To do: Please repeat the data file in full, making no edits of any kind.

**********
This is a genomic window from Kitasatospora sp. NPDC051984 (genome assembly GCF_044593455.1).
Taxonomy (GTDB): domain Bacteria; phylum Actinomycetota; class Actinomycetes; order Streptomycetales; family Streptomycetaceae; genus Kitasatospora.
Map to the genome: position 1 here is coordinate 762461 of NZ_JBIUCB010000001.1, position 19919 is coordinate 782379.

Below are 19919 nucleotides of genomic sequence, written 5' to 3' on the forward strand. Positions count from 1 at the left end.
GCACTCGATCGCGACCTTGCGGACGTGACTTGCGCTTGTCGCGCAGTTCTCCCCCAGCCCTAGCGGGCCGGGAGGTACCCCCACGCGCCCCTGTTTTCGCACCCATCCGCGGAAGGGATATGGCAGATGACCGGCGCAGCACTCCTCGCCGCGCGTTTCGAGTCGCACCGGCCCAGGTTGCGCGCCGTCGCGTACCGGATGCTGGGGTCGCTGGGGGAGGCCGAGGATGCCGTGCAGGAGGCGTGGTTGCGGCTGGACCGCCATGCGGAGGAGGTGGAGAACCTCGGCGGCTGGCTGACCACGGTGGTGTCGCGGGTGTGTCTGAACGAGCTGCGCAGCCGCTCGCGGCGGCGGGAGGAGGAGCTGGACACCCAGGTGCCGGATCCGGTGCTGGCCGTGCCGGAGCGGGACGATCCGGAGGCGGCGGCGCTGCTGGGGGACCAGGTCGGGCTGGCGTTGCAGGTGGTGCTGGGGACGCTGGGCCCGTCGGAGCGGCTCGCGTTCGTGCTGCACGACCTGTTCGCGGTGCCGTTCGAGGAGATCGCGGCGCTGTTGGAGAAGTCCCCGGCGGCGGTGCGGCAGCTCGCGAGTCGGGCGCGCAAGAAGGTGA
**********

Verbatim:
This is a genomic window from Kitasatospora sp. NPDC051984 (genome assembly GCF_044593455.1).
Taxonomy (GTDB): domain Bacteria; phylum Actinomycetota; class Actinomycetes; order Streptomycetales; family Streptomycetaceae; genus Kitasatospora.
Map to the genome: position 1 here is coordinate 762461 of NZ_JBIUCB010000001.1, position 19919 is coordinate 782379.

Below are 19919 nucleotides of genomic sequence, written 5' to 3' on the forward strand. Positions count from 1 at the left end.
GCACTCGATCGCGACCTTGCGGACGTGACTTGCGCTTGTCGCGCAGTTCTCCCCCAGCCCTAGCGGGCCGGGAGGTACCCCCACGCGCCCCTGTTTTCGCACCCATCCGCGGAAGGGATATGGCAGATGACCGGCGCAGCACTCCTCGCCGCGCGTTTCGAGTCGCACCGGCCCAGGTTGCGCGCCGTCGCGTACCGGATGCTGGGGTCGCTGGGGGAGGCCGAGGATGCCGTGCAGGAGGCGTGGTTGCGGCTGGACCGCCATGCGGAGGAGGTGGAGAACCTCGGCGGCTGGCTGACCACGGTGGTGTCGCGGGTGTGTCTGAACGAGCTGCGCAGCCGCTCGCGGCGGCGGGAGGAGGAGCTGGACACCCAGGTGCCGGATCCGGTGCTGGCCGTGCCGGAGCGGGACGATCCGGAGGCGGCGGCGCTGCTGGGGGACCAGGTCGGGCTGGCGTTGCAGGTGGTGCTGGGGACGCTGGGCCCGTCGGAGCGGCTCGCGTTCGTGCTGCACGACCTGTTCGCGGTGCCGTTCGAGGAGATCGCGGCGCTGTTGGAGAAGTCCCCGGCGGCGGTGCGGCAGCTCGCGAGTCGGGCGCGCAAGAAGGTGA